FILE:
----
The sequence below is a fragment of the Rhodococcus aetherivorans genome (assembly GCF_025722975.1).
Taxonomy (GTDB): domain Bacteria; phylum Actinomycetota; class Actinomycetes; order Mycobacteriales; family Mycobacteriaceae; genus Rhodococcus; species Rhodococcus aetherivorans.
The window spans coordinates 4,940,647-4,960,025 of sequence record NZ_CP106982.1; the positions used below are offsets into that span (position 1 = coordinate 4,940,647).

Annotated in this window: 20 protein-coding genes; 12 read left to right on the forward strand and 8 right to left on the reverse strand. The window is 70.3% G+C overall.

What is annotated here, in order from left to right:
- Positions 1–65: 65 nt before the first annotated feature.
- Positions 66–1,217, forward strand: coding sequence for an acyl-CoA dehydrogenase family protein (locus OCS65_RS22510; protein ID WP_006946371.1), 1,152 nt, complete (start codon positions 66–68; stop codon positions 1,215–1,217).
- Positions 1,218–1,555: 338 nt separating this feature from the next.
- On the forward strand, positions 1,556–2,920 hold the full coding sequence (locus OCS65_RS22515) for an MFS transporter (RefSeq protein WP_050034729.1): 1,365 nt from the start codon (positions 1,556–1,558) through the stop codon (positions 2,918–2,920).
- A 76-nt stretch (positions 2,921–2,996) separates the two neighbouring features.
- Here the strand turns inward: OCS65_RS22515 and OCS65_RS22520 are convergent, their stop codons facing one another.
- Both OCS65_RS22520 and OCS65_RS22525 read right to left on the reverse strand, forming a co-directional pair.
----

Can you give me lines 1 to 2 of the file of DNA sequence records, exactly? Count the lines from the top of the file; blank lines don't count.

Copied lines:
The sequence below is a fragment of the Rhodococcus aetherivorans genome (assembly GCF_025722975.1).
Taxonomy (GTDB): domain Bacteria; phylum Actinomycetota; class Actinomycetes; order Mycobacteriales; family Mycobacteriaceae; genus Rhodococcus; species Rhodococcus aetherivorans.